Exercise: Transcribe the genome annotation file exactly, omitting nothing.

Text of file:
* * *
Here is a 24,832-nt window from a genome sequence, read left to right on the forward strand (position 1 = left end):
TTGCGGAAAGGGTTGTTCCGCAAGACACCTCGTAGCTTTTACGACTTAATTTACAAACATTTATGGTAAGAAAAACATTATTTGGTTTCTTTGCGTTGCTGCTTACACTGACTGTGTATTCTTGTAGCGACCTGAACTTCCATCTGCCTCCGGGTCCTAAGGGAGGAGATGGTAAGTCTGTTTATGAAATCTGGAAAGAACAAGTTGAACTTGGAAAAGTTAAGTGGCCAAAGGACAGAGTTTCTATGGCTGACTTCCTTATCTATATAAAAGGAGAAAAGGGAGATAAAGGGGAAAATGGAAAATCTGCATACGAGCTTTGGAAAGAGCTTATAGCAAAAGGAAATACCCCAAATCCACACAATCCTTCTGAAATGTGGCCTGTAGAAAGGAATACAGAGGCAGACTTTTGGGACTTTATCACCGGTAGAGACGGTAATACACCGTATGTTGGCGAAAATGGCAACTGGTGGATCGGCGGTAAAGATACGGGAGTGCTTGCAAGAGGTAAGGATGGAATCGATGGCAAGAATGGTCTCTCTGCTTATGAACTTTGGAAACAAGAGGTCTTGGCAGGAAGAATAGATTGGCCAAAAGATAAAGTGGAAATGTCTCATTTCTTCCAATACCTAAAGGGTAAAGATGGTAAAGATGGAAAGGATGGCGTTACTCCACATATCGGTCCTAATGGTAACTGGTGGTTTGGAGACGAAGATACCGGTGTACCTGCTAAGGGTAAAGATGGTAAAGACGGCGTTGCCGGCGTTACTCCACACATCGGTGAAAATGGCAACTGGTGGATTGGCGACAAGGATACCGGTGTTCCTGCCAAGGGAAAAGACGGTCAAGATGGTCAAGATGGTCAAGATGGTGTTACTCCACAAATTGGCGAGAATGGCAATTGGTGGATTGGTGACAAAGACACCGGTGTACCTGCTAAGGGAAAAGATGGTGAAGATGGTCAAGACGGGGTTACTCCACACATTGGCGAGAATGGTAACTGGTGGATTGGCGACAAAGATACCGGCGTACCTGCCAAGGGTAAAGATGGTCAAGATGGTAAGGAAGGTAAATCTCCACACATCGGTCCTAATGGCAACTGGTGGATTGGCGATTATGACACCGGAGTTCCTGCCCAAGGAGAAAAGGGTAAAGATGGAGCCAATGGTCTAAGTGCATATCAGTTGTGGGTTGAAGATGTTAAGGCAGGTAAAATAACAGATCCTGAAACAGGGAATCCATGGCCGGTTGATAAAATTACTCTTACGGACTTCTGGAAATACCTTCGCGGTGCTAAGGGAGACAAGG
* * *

Here is a 24,832-nt window from a genome sequence, read left to right on the forward strand (position 1 = left end):
TTGCGGAAAGGGTTGTTCCGCAAGACACCTCGTAGCTTTTACGACTTAATTTACAAACATTTATGGTAAGAAAAACATTATTTGGTTTCTTTGCGTTGCTGCTTACACTGACTGTGTATTCTTGTAGCGACCTGAACTTCCATCTGCCTCCGGGTCCTAAGGGAGGAGATGGTAAGTCTGTTTATGAAATCTGGAAAGAACAAGTTGAACTTGGAAAAGTTAAGTGGCCAAAGGACAGAGTTTCTATGGCTGACTTCCTTATCTATATAAAAGGAGAAAAGGGAGATAAAGGGGAAAATGGAAAATCTGCATACGAGCTTTGGAAAGAGCTTATAGCAAAAGGAAATACCCCAAATCCACACAATCCTTCTGAAATGTGGCCTGTAGAAAGGAATACAGAGGCAGACTTTTGGGACTTTATCACCGGTAGAGACGGTAATACACCGTATGTTGGCGAAAATGGCAACTGGTGGATCGGCGGTAAAGATACGGGAGTGCTTGCAAGAGGTAAGGATGGAATCGATGGCAAGAATGGTCTCTCTGCTTATGAACTTTGGAAACAAGAGGTCTTGGCAGGAAGAATAGATTGGCCAAAAGATAAAGTGGAAATGTCTCATTTCTTCCAATACCTAAAGGGTAAAGATGGTAAAGATGGAAAGGATGGCGTTACTCCACATATCGGTCCTAATGGTAACTGGTGGTTTGGAGACGAAGATACCGGTGTACCTGCTAAGGGTAAAGATGGTAAAGACGGCGTTGCCGGCGTTACTCCACACATCGGTGAAAATGGCAACTGGTGGATTGGCGACAAGGATACCGGTGTTCCTGCCAAGGGAAAAGACGGTCAAGATGGTCAAGATGGTCAAGATGGTGTTACTCCACAAATTGGCGAGAATGGCAATTGGTGGATTGGTGACAAAGACACCGGTGTACCTGCTAAGGGAAAAGATGGTGAAGATGGTCAAGACGGGGTTACTCCACACATTGGCGAGAATGGTAACTGGTGGATTGGCGACAAAGATACCGGCGTACCTGCCAAGGGTAAAGATGGTCAAGATGGTAAGGAAGGTAAATCTCCACACATCGGTCCTAATGGCAACTGGTGGATTGGCGATTATGACACCGGAGTTCCTGCCCAAGGAGAAAAGGGTAAAGATGGAGCCAATGGTCTAAGTGCATATCAGTTGTGGGTTGAAGATGTTAAGGCAGGTAAAATAACAGATCCTGAAACAGGGAATCCATGGCCGGTTGATAAAATTACTCTTACGGACTTCTGGAAATACCTTCGCGGTGCTAAGGGAGACAAGG